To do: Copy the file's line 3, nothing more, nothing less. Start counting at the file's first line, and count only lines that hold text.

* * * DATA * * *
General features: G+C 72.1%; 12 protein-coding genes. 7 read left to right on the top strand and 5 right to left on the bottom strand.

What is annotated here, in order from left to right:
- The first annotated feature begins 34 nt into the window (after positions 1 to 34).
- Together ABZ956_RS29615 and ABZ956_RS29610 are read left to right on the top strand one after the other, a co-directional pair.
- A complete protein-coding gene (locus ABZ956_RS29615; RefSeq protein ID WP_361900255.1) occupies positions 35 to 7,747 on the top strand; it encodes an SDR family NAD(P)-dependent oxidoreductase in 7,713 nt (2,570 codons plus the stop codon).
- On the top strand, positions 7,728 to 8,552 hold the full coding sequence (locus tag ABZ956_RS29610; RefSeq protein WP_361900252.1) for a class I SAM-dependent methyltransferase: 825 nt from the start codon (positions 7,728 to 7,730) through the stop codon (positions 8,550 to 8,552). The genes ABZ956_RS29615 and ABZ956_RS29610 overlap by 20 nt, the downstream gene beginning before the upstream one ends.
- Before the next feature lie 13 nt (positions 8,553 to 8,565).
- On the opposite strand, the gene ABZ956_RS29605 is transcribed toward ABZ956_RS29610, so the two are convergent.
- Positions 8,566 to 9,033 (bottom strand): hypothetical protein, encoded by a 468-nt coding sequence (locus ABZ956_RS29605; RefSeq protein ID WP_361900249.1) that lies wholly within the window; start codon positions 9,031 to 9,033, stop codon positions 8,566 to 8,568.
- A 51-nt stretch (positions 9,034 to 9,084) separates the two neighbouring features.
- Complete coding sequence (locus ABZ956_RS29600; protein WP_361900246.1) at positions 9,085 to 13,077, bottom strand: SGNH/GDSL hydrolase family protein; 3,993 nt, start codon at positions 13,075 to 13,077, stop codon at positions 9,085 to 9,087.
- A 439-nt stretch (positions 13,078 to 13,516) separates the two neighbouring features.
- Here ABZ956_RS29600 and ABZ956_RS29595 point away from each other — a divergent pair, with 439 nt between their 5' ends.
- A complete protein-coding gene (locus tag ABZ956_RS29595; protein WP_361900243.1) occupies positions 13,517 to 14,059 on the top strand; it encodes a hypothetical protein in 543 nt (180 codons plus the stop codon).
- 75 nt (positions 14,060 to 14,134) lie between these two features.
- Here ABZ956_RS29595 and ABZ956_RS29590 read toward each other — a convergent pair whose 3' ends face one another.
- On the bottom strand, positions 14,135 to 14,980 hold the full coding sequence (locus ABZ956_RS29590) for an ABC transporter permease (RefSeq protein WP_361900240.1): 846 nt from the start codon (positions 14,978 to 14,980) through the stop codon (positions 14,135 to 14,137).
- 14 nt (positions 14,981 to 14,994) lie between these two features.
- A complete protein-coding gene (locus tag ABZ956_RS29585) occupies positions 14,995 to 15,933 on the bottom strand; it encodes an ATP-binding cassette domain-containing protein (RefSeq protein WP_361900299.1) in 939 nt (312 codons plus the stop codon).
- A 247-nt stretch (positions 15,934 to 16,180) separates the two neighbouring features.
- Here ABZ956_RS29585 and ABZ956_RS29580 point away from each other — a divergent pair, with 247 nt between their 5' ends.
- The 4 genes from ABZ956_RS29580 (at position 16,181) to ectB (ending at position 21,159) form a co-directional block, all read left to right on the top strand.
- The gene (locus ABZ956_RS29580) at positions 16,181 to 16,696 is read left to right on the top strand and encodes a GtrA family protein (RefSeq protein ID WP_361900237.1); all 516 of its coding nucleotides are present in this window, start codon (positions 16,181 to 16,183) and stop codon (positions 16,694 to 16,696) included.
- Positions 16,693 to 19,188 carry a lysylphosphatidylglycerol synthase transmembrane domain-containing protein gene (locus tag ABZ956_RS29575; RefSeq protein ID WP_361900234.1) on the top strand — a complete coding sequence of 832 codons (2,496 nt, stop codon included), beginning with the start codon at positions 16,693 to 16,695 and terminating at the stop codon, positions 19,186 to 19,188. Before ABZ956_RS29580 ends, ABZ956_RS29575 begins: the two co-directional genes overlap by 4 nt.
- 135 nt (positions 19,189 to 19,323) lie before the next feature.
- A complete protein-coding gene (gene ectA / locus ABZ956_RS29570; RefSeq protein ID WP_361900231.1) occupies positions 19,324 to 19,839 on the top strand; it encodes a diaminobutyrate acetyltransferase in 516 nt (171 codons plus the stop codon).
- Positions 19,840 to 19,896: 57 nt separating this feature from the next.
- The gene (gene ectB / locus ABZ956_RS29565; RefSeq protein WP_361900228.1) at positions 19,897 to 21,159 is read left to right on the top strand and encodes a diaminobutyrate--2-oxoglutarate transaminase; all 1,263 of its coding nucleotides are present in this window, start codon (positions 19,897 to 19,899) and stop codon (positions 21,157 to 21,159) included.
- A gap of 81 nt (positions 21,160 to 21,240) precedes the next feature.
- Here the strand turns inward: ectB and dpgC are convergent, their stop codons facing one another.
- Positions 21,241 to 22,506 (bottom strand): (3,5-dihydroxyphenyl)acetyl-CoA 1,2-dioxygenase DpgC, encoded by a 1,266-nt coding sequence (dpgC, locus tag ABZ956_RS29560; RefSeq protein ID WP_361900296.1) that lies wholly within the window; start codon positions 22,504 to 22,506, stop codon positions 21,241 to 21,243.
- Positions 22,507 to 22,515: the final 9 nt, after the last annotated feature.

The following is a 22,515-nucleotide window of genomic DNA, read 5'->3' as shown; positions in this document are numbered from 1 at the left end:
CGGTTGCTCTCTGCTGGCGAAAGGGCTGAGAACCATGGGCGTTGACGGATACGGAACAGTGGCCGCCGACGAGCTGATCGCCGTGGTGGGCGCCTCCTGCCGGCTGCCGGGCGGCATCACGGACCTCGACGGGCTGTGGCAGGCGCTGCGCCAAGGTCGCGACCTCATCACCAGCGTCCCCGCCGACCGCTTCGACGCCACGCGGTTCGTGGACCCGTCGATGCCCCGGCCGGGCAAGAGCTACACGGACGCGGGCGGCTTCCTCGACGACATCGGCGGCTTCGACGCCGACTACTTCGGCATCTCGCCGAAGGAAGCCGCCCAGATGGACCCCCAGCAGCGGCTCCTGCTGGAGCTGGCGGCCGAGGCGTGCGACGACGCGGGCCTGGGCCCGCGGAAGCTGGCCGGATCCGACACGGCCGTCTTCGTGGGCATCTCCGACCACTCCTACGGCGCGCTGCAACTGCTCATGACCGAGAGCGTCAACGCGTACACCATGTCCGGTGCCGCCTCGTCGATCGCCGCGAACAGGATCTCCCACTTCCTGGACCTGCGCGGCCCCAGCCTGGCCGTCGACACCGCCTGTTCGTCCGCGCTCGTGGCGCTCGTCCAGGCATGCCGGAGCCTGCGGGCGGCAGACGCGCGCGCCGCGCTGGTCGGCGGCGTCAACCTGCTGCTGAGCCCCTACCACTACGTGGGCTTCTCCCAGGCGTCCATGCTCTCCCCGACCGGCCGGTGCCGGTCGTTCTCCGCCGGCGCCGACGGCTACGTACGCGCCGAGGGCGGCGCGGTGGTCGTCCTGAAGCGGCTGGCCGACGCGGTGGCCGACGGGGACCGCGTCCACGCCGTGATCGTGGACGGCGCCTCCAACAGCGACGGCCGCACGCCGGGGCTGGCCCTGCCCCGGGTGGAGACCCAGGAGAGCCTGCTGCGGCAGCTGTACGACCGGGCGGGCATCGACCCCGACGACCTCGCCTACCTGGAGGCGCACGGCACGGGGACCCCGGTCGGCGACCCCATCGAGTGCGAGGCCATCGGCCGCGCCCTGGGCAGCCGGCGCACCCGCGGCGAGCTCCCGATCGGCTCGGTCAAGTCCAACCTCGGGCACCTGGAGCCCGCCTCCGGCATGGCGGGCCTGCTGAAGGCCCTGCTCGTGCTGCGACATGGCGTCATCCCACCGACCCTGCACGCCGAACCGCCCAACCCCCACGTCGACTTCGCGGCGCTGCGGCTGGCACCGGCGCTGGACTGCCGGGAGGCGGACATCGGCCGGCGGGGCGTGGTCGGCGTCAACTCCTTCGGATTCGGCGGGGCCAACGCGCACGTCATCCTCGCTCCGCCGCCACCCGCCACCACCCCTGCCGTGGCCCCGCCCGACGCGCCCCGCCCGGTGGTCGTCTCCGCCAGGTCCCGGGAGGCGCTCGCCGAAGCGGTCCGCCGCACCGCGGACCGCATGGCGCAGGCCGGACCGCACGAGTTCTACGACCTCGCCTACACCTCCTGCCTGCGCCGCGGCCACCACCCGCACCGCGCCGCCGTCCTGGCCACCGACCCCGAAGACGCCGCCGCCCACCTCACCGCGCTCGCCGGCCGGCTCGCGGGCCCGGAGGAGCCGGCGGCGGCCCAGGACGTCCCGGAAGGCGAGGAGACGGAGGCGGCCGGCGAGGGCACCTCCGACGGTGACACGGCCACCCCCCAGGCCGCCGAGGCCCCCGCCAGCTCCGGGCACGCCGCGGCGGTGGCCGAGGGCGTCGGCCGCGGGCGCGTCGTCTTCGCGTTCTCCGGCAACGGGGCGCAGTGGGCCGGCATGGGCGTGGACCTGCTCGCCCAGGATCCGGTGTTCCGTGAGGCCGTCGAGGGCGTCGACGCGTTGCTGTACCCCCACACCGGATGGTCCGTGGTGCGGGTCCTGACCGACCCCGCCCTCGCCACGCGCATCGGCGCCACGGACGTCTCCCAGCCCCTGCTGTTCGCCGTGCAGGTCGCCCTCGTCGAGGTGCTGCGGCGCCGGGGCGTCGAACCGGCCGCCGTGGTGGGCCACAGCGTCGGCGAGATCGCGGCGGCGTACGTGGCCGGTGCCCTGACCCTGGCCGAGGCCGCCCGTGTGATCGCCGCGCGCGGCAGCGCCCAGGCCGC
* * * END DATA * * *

- The first annotated feature begins 34 nt into the window (after positions 1 to 34).